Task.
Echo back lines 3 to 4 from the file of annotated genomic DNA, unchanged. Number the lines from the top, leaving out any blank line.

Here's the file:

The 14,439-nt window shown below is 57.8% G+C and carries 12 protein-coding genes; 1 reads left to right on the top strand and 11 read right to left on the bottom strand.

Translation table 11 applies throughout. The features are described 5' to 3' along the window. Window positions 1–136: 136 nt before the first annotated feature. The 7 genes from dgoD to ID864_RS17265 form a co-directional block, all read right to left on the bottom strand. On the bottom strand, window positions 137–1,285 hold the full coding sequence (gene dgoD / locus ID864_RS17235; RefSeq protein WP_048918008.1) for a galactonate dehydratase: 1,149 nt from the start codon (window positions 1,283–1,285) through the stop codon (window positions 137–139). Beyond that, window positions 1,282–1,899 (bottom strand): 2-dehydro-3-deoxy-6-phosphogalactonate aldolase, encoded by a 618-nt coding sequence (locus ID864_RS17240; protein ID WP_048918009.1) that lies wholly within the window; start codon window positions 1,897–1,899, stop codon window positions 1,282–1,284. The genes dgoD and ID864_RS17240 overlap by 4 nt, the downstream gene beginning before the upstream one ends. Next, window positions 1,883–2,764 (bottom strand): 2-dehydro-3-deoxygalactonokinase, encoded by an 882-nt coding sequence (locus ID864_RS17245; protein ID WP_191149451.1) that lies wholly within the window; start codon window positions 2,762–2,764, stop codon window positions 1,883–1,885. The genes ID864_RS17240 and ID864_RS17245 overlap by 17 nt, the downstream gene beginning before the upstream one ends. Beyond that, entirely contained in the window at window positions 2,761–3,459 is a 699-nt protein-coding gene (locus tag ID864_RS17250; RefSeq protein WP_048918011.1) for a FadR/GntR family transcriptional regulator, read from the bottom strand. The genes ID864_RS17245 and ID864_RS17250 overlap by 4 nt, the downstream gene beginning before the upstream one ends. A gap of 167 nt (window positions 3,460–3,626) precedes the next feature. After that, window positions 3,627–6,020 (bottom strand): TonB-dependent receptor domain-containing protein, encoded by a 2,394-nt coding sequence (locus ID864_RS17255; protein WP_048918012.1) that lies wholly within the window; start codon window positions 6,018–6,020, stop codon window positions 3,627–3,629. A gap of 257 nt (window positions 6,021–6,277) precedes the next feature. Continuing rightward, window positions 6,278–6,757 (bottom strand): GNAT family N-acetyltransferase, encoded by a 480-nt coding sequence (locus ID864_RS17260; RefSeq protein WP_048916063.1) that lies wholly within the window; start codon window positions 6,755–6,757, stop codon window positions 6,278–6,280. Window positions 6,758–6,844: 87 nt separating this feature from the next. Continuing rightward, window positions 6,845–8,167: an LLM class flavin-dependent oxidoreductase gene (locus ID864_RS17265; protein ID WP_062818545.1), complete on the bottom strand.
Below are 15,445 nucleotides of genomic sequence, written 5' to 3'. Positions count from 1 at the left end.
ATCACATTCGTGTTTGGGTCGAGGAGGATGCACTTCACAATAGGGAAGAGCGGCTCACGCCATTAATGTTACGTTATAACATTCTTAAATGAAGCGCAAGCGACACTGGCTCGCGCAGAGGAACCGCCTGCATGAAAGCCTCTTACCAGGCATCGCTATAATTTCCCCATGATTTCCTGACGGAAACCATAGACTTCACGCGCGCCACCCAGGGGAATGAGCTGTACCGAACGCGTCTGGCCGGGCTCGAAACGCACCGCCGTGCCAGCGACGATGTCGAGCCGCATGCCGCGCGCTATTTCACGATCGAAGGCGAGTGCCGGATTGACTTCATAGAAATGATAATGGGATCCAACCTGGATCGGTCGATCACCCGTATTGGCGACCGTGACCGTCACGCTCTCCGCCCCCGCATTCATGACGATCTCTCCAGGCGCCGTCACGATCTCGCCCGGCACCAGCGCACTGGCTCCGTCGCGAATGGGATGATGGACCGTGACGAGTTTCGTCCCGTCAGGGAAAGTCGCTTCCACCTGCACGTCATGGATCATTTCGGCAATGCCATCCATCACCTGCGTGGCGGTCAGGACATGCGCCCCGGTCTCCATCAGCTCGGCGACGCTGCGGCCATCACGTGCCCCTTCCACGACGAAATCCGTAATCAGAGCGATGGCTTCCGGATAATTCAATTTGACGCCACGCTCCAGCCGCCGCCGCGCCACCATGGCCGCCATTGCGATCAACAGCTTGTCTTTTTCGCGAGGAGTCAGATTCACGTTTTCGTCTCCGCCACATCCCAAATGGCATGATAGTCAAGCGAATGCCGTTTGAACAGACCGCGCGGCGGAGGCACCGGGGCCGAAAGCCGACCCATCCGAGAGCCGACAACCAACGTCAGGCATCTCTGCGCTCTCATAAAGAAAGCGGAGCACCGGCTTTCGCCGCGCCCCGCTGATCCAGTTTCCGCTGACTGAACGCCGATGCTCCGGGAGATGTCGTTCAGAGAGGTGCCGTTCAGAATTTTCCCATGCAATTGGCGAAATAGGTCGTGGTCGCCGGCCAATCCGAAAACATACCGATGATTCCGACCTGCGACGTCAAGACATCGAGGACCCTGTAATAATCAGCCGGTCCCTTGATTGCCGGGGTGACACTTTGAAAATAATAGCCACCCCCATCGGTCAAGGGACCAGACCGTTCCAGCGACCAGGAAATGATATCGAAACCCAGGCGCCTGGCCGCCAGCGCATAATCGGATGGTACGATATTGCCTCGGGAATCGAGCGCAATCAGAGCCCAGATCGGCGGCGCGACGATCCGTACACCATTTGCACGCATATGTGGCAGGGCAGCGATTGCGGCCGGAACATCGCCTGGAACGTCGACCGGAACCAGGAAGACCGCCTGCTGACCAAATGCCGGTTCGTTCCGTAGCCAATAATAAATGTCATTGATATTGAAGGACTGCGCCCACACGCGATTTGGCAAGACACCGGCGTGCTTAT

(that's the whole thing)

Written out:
Below are 15,445 nucleotides of genomic sequence, written 5' to 3'. Positions count from 1 at the left end.
ATCACATTCGTGTTTGGGTCGAGGAGGATGCACTTCACAATAGGGAAGAGCGGCTCACGCCATTAATGTTACGTTATAACATTCTTAAATGAAGCGCAAGCGACACTGGCTCGCGCAGAGGAACCGCCTGCATGAAAGCCTCTTACCAGGCATCGCTATAATTTCCCCATGATTTCCTGACGGAAACCATAGACTTCACGCGCGCCACCCAGGGGAATGAGCTGTACCGAACGCGTCTGGCCGGGCTCGAAACGCACCGCCGTGCCAGCGACGATGTCGAGCCGCATGCCGCGCGCTATTTCACGATCGAAGGCGAGTGCCGGATTGACTTCATAGAAATGATAATGGGATCCAACCTGGATCGGTCGATCACCCGTATTGGCGACCGTGACCGTCACGCTCTCCGCCCCCGCATTCATGACGATCTCTCCAGGCGCCGTCACGATCTCGCCCGGCACCAGCGCACTGGCTCCGTCGCGAATGGGATGATGGACCGTGACGAGTTTCGTCCCGTCAGGGAAAGTCGCTTCCACCTGCACGTCATGGATCATTTCGGCAATGCCATCCATCACCTGCGTGGCGGTCAGGACATGCGCCCCGGTCTCCATCAGCTCGGCGACGCTGCGGCCATCACGTGCCCCTTCCACGACGAAATCCGTAATCAGAGCGATGGCTTCCGGATAATTCAATTTGACGCCACGCTCCAGCCGCCGCCGCGCCACCATGGCCGCCATTGCGATCAACAGCTTGTCTTTTTCGCGAGGAGTCAGATTCACGTTTTCGTCTCCGCCACATCCCAAATGGCATGATAGTCAAGCGAATGCCGTTTGAACAGACCGCGCGGCGGAGGCACCGGGGCCGAAAGCCGACCCATCCGAGAGCCGACAACCAACGTCAGGCATCTCTGCGCTCTCATAAAGAAAGCGGAGCACCGGCTTTCGCCGCGCCCCGCTGATCCAGTTTCCGCTGACTGAACGCCGATGCTCCGGGAGATGTCGTTCAGAGAGGTGCCGTTCAGAATTTTCCCATGCAATTGGCGAAATAGGTCGTGGTCGCCGGCCAATCCGAAAACATACCGATGATTCCGACCTGCGACGTCAAGACATCGAGGACCCTGTAATAATCAGCCGGTCCCTTGATTGCCGGGGTGACACTTTGAAAATAATAGCCACCCCCATCGGTCAAGGGACCAGACCGTTCCAGCGACCAGGAAATGATATCGAAACCCAGGCGCCTGGCCGCCAGCGCATAATCGGATGGTACGATATTGCCTCGGGAATCGAGCGCAATCAGAGCCCAGATCGGCGGCGCGACGATCCGTACACCATTTGCACGCATATGTGGCAGGGCAGCGATTGCGGCCGGAACATCGCCTGGAACGTCGACCGGAACCAGGAAGACCGCCTGCTGACCAAATGCCGGTTCGTTCCGTAGCCAATAATAAATGTCATTGATATTGAAGGACTGCGCCCACACGCGATTTGGCAAGACACCGGCGTGCTTAT